Chris Kincaid photo.jpeg
AM 890 and Serving the Kenai Peninsula
Play Live Radio
Next Up:
Available On Air Stations

Vaccination Clinic Saturday will Include Pediatric Doses for 5-11 year-olds

Vaccines now available for kids 5-11.

As soon as the FDA and CDC announced the approval of the Pfizer coronavirus vaccine for kids 5-11 years olds, South Peninsula Hospital in Homer was ready to take appointments, according to spokesperson Derotha Ferraro.

“We learned it early enough that we were able to shift some of the appointments at this weekend's vaccination clinic to include children. So this Saturday, Nov. 6, at the high school, we will be having a vaccine clinic and there will be two different offerings there,” she said. “So the first is that we'll be doing the adult boosters and the other offering, hot off the press, we'll also be offering the pediatric doses for children five to 11.”

Kenai Peninsula Borough School District spokesperson Pegge Erkeneff said the vaccine news was welcomed in the halls of the central office.

“The staff at leadership at the school district is really excited about this opportunity and for everybody to get vaccinated that can,” she said.

Erkeneff said only two schools on the Southern Peninsula have universal masking in place at the moment, Chapman School in Anchor Point and the Ninilchik School. She added that a change will soon be coming to the district’s “close-contact” policy.

“So if somebody's identified as a close contact at school, and it could be a staff or a teacher, if they're asymptomatic, they'll be allowed to come to school if they wear face covering at all times and conduct active monitoring for symptoms,” Erkeneff said. “And then any athletes have to take an antigen test every school day. So more details will be coming about about that, but that's also at the request of the school board to keep more children in school.”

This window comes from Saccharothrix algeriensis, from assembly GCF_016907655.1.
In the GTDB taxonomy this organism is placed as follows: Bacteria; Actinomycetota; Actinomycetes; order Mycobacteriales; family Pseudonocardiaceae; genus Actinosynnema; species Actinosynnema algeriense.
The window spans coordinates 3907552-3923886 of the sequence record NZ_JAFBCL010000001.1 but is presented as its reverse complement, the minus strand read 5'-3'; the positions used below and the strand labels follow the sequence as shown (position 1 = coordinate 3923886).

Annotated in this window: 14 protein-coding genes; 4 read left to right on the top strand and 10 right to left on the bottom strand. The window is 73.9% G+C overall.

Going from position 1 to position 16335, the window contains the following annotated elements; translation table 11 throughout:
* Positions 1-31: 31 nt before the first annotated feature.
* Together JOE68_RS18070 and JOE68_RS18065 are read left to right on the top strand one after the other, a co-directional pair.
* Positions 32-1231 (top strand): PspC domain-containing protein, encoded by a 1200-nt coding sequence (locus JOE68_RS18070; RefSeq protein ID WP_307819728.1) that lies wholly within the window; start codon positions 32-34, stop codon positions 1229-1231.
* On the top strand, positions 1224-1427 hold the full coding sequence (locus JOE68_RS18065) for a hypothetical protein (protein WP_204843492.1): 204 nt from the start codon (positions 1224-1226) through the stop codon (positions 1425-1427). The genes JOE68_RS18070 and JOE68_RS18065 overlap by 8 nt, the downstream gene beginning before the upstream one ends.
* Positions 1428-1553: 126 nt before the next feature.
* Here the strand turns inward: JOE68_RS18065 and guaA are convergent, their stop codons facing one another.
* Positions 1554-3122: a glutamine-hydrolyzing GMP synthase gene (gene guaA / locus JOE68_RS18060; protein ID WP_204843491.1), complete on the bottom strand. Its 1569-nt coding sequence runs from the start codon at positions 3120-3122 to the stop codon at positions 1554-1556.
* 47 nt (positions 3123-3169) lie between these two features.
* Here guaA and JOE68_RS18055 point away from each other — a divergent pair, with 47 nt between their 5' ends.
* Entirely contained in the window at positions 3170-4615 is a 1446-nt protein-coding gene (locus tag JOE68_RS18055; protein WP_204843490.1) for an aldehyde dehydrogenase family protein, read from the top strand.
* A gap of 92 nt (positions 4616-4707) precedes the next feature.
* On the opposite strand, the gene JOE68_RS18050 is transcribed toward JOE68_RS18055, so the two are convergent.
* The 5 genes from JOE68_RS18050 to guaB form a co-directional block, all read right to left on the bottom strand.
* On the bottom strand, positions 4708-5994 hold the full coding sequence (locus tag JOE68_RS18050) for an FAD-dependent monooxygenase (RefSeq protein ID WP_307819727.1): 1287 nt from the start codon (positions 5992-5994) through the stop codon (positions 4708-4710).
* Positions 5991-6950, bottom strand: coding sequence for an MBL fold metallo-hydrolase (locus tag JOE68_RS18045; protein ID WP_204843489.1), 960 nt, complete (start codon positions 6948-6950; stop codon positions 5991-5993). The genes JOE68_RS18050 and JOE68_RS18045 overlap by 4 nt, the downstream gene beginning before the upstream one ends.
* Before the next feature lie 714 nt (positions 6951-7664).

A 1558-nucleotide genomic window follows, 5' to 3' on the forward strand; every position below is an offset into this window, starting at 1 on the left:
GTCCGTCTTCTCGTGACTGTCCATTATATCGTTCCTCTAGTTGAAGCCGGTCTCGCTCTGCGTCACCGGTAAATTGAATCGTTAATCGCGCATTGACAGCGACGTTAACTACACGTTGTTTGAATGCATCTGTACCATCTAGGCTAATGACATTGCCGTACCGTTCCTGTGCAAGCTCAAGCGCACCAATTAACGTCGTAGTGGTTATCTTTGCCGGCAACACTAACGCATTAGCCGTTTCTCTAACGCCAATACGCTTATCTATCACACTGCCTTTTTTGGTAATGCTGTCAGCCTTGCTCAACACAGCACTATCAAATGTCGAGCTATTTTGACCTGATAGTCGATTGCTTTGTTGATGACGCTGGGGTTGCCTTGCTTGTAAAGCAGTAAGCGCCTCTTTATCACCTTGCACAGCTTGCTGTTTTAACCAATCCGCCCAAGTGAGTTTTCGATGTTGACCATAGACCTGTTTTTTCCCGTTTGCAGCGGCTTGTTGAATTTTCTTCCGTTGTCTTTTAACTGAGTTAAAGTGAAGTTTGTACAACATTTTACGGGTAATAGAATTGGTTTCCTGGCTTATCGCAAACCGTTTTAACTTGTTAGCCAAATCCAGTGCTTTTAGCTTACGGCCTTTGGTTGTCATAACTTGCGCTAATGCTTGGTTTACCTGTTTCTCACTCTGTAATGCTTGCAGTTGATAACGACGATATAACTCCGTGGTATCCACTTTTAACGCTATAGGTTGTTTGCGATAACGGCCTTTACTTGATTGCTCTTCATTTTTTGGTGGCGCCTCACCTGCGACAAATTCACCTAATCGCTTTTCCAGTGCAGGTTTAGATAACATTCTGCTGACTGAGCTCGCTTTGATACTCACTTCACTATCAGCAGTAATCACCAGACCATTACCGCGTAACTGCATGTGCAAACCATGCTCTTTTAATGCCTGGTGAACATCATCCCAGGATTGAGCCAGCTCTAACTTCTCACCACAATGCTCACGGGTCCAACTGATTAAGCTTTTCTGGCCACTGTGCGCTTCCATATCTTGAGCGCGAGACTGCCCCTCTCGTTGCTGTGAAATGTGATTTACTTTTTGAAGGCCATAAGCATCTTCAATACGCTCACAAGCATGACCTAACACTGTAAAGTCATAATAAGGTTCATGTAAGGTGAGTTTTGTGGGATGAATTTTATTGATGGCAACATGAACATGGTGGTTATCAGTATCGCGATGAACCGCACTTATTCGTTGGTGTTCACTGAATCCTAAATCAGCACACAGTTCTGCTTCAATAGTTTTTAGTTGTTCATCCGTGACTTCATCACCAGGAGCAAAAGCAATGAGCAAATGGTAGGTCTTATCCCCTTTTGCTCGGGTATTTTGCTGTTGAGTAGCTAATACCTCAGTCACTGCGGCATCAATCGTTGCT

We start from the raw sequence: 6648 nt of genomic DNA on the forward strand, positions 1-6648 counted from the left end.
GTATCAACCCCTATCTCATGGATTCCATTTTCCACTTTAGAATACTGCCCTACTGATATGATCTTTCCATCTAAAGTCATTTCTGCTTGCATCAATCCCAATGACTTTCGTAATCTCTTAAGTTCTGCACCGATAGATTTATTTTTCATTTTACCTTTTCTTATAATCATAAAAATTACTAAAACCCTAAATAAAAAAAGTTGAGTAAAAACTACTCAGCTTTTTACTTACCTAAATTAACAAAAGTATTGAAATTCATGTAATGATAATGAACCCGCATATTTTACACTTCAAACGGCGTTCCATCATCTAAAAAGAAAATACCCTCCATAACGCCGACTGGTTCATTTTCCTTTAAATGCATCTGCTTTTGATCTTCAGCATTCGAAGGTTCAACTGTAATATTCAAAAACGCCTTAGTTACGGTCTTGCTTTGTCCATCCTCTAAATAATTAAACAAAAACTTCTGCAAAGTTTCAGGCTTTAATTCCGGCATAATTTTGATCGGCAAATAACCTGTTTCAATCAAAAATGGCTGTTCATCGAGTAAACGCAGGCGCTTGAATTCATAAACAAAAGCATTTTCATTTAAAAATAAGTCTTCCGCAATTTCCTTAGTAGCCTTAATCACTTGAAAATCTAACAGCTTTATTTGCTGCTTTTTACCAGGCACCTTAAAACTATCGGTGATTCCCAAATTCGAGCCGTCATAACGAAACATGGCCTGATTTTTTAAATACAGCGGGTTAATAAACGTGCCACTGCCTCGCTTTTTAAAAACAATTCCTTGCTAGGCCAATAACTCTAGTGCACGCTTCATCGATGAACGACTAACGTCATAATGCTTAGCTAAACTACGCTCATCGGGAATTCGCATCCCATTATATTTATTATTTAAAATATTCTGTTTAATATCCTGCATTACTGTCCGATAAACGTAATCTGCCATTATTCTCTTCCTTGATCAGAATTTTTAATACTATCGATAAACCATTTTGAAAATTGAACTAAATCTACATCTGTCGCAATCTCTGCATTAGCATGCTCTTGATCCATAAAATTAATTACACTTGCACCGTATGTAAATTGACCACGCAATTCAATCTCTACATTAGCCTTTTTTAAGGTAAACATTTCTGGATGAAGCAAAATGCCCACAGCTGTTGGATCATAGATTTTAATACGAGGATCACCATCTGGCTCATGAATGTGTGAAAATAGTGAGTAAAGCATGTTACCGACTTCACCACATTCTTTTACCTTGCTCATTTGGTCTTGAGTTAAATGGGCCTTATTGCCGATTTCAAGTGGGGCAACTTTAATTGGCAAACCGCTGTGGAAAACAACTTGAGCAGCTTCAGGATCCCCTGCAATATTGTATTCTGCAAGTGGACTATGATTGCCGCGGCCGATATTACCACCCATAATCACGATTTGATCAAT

A caller phoned in to ask about the so-called Covid Early Treatment Summit facilitated by the mayor in Anchorage last week, and wanted to know how to verify differing claims about the disease. Alaska Public Health Nurse Lorne Carroll had some tips.

“Check to see if they have references and don't hesitate to look into those references and ask someone if you don't know,” he said. “So you could call up your doctor or the Public Health Center and then secondly check or ask yourself, “Does it come from a trusted resource in general?” And then lastly I would say talk to the folks in your network and your doctor.”

There’s also emerging news about vaccine mandates among federally-funded programs, such as many at the hospital. Ferraro says both the Centers for Medicare and Medicaid Services and the Occupational Safety and Health Administration have published new rules.

“The OSHA mandate applies to employers of 100 or more employees. It also applies to some federal contractors, government contractors,” she said. “And then the CMS mandate is for healthcare workers and a pretty long pretty broad list of what ‘health care workers’ mean.”

Currently, according to Ferraro, 70 percent of employees at SPH are fully vaccinated, which she says is about average for the hospital industry. It’s about 20 percent higher than the population of the Kenai Peninsula in general. Ferraro added that six people were admitted to SPH with Covid-19 in the past week, one of the higher weekly figures the hospital has recorded.

Jay Barrett, KBBI's new News Director should be a familiar voice to our listeners. He's been contributing to Kenai Peninsula news for the last three years out of KDLL Kenai, and was the voice of The Alaska Fisheries Report from KMXT for 12 years. Jay worked for KBBI about 20 years ago as the Central Peninsula Reporter at KDLL.